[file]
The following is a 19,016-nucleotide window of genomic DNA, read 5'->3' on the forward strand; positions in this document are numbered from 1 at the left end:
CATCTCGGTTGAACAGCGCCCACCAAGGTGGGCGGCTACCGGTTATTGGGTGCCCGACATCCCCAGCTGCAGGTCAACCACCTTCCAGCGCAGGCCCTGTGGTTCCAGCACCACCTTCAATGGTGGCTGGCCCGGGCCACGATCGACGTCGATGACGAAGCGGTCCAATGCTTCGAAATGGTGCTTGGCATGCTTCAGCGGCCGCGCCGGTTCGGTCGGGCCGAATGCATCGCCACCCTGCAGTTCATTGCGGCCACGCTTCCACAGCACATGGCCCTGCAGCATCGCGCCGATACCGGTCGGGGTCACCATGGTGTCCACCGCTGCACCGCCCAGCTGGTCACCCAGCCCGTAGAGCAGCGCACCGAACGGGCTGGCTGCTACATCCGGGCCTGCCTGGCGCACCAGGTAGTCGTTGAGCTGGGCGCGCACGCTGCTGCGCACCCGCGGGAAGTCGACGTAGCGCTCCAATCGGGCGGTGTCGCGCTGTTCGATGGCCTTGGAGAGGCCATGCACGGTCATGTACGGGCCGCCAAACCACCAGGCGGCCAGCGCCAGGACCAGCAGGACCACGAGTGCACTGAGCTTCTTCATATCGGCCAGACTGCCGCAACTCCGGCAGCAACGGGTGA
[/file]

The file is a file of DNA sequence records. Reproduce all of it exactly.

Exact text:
The following is a 19,016-nucleotide window of genomic DNA, read 5'->3' on the forward strand; positions in this document are numbered from 1 at the left end:
CATCTCGGTTGAACAGCGCCCACCAAGGTGGGCGGCTACCGGTTATTGGGTGCCCGACATCCCCAGCTGCAGGTCAACCACCTTCCAGCGCAGGCCCTGTGGTTCCAGCACCACCTTCAATGGTGGCTGGCCCGGGCCACGATCGACGTCGATGACGAAGCGGTCCAATGCTTCGAAATGGTGCTTGGCATGCTTCAGCGGCCGCGCCGGTTCGGTCGGGCCGAATGCATCGCCACCCTGCAGTTCATTGCGGCCACGCTTCCACAGCACATGGCCCTGCAGCATCGCGCCGATACCGGTCGGGGTCACCATGGTGTCCACCGCTGCACCGCCCAGCTGGTCACCCAGCCCGTAGAGCAGCGCACCGAACGGGCTGGCTGCTACATCCGGGCCTGCCTGGCGCACCAGGTAGTCGTTGAGCTGGGCGCGCACGCTGCTGCGCACCCGCGGGAAGTCGACGTAGCGCTCCAATCGGGCGGTGTCGCGCTGTTCGATGGCCTTGGAGAGGCCATGCACGGTCATGTACGGGCCGCCAAACCACCAGGCGGCCAGCGCCAGGACCAGCAGGACCACGAGTGCACTGAGCTTCTTCATATCGGCCAGACTGCCGCAACTCCGGCAGCAACGGGTGA